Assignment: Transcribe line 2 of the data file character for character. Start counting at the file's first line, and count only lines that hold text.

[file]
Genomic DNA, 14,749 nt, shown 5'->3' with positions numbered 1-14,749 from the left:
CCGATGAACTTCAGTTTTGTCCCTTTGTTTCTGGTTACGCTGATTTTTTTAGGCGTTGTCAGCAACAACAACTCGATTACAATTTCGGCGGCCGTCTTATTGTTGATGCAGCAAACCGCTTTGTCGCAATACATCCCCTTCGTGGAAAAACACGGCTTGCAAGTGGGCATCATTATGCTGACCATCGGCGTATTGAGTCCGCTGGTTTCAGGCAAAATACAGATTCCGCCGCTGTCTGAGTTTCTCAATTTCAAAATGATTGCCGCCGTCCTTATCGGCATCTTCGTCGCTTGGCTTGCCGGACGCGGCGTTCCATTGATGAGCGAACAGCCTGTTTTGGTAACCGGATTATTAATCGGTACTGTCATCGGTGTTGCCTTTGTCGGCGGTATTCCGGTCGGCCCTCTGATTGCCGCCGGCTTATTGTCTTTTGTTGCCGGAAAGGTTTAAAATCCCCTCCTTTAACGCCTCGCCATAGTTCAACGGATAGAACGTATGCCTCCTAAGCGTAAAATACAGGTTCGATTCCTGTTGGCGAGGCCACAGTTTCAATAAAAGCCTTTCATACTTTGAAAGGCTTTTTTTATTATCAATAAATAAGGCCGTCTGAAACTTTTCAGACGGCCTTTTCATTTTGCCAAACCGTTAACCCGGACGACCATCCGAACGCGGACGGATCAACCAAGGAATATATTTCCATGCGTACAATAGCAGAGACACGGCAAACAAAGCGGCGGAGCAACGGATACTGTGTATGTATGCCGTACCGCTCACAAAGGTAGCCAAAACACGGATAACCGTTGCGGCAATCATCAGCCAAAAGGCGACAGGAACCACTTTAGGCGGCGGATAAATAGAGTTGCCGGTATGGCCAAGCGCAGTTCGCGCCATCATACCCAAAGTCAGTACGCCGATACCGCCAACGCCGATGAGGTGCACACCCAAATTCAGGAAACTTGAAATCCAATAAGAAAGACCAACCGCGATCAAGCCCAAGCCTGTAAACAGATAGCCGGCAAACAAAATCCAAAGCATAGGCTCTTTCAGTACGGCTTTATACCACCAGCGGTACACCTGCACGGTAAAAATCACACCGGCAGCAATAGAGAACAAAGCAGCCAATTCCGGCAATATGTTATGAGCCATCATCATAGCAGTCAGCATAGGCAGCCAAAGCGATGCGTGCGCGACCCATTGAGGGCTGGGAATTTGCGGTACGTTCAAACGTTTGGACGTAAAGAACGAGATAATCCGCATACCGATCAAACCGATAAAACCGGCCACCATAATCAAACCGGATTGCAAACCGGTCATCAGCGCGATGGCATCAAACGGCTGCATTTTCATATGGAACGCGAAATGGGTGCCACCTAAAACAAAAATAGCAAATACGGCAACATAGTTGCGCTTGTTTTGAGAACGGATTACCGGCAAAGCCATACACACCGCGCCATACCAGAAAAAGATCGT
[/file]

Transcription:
CCGATGAACTTCAGTTTTGTCCCTTTGTTTCTGGTTACGCTGATTTTTTTAGGCGTTGTCAGCAACAACAACTCGATTACAATTTCGGCGGCCGTCTTATTGTTGATGCAGCAAACCGCTTTGTCGCAATACATCCCCTTCGTGGAAAAACACGGCTTGCAAGTGGGCATCATTATGCTGACCATCGGCGTATTGAGTCCGCTGGTTTCAGGCAAAATACAGATTCCGCCGCTGTCTGAGTTTCTCAATTTCAAAATGATTGCCGCCGTCCTTATCGGCATCTTCGTCGCTTGGCTTGCCGGACGCGGCGTTCCATTGATGAGCGAACAGCCTGTTTTGGTAACCGGATTATTAATCGGTACTGTCATCGGTGTTGCCTTTGTCGGCGGTATTCCGGTCGGCCCTCTGATTGCCGCCGGCTTATTGTCTTTTGTTGCCGGAAAGGTTTAAAATCCCCTCCTTTAACGCCTCGCCATAGTTCAACGGATAGAACGTATGCCTCCTAAGCGTAAAATACAGGTTCGATTCCTGTTGGCGAGGCCACAGTTTCAATAAAAGCCTTTCATACTTTGAAAGGCTTTTTTTATTATCAATAAATAAGGCCGTCTGAAACTTTTCAGACGGCCTTTTCATTTTGCCAAACCGTTAACCCGGACGACCATCCGAACGCGGACGGATCAACCAAGGAATATATTTCCATGCGTACAATAGCAGAGACACGGCAAACAAAGCGGCGGAGCAACGGATACTGTGTATGTATGCCGTACCGCTCACAAAGGTAGCCAAAACACGGATAACCGTTGCGGCAATCATCAGCCAAAAGGCGACAGGAACCACTTTAGGCGGCGGATAAATAGAGTTGCCGGTATGGCCAAGCGCAGTTCGCGCCATCATACCCAAAGTCAGTACGCCGATACCGCCAACGCCGATGAGGTGCACACCCAAATTCAGGAAACTTGAAATCCAATAAGAAAGACCAACCGCGATCAAGCCCAAGCCTGTAAACAGATAGCCGGCAAACAAAATCCAAAGCATAGGCTCTTTCAGTACGGCTTTATACCACCAGCGGTACACCTGCACGGTAAAAATCACACCGGCAGCAATAGAGAACAAAGCAGCCAATTCCGGCAATATGTTATGAGCCATCATCATAGCAGTCAGCATAGGCAGCCAAAGCGATGCGTGCGCGACCCATTGAGGGCTGGGAATTTGCGGTACGTTCAAACGTTTGGACGTAAAGAACGAGATAATCCGCATACCGATCAAACCGATAAAACCGGCCACCATAATCAAACCGGATTGCAAACCGGTCATCAGCGCGATGGCATCAAACGGCTGCATTTTCATATGGAACGCGAAATGGGTGCCACCTAAAACAAAAATAGCAAATACGGCAACATAGTTGCGCTTGTTTTGAGAACGGATTACCGGCAAAGCCATACACACCGCGCCATACCAGAAAAAGATCGT